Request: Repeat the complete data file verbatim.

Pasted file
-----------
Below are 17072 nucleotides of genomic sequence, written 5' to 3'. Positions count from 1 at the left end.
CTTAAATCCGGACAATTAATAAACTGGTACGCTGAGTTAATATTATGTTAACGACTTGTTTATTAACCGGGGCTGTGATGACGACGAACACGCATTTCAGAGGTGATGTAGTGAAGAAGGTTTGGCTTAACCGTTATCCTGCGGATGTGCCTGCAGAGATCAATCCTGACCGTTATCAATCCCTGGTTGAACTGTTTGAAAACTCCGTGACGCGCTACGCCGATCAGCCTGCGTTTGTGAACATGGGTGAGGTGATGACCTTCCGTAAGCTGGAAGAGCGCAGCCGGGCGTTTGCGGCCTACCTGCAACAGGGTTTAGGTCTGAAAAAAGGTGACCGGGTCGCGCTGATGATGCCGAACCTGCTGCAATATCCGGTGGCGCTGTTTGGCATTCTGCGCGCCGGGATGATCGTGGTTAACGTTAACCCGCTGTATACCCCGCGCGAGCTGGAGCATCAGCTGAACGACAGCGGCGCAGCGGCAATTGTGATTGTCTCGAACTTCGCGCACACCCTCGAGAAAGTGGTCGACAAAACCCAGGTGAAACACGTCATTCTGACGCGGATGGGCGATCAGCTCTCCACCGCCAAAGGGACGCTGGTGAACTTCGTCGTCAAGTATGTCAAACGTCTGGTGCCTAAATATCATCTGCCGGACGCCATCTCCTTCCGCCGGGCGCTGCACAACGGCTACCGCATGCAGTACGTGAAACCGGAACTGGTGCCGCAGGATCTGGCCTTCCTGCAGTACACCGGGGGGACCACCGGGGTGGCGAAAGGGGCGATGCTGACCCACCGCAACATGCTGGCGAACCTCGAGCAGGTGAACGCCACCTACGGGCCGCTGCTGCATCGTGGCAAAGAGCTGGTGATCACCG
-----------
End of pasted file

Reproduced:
Below are 17072 nucleotides of genomic sequence, written 5' to 3'. Positions count from 1 at the left end.
CTTAAATCCGGACAATTAATAAACTGGTACGCTGAGTTAATATTATGTTAACGACTTGTTTATTAACCGGGGCTGTGATGACGACGAACACGCATTTCAGAGGTGATGTAGTGAAGAAGGTTTGGCTTAACCGTTATCCTGCGGATGTGCCTGCAGAGATCAATCCTGACCGTTATCAATCCCTGGTTGAACTGTTTGAAAACTCCGTGACGCGCTACGCCGATCAGCCTGCGTTTGTGAACATGGGTGAGGTGATGACCTTCCGTAAGCTGGAAGAGCGCAGCCGGGCGTTTGCGGCCTACCTGCAACAGGGTTTAGGTCTGAAAAAAGGTGACCGGGTCGCGCTGATGATGCCGAACCTGCTGCAATATCCGGTGGCGCTGTTTGGCATTCTGCGCGCCGGGATGATCGTGGTTAACGTTAACCCGCTGTATACCCCGCGCGAGCTGGAGCATCAGCTGAACGACAGCGGCGCAGCGGCAATTGTGATTGTCTCGAACTTCGCGCACACCCTCGAGAAAGTGGTCGACAAAACCCAGGTGAAACACGTCATTCTGACGCGGATGGGCGATCAGCTCTCCACCGCCAAAGGGACGCTGGTGAACTTCGTCGTCAAGTATGTCAAACGTCTGGTGCCTAAATATCATCTGCCGGACGCCATCTCCTTCCGCCGGGCGCTGCACAACGGCTACCGCATGCAGTACGTGAAACCGGAACTGGTGCCGCAGGATCTGGCCTTCCTGCAGTACACCGGGGGGACCACCGGGGTGGCGAAAGGGGCGATGCTGACCCACCGCAACATGCTGGCGAACCTCGAGCAGGTGAACGCCACCTACGGGCCGCTGCTGCATCGTGGCAAAGAGCTGGTGATCACCG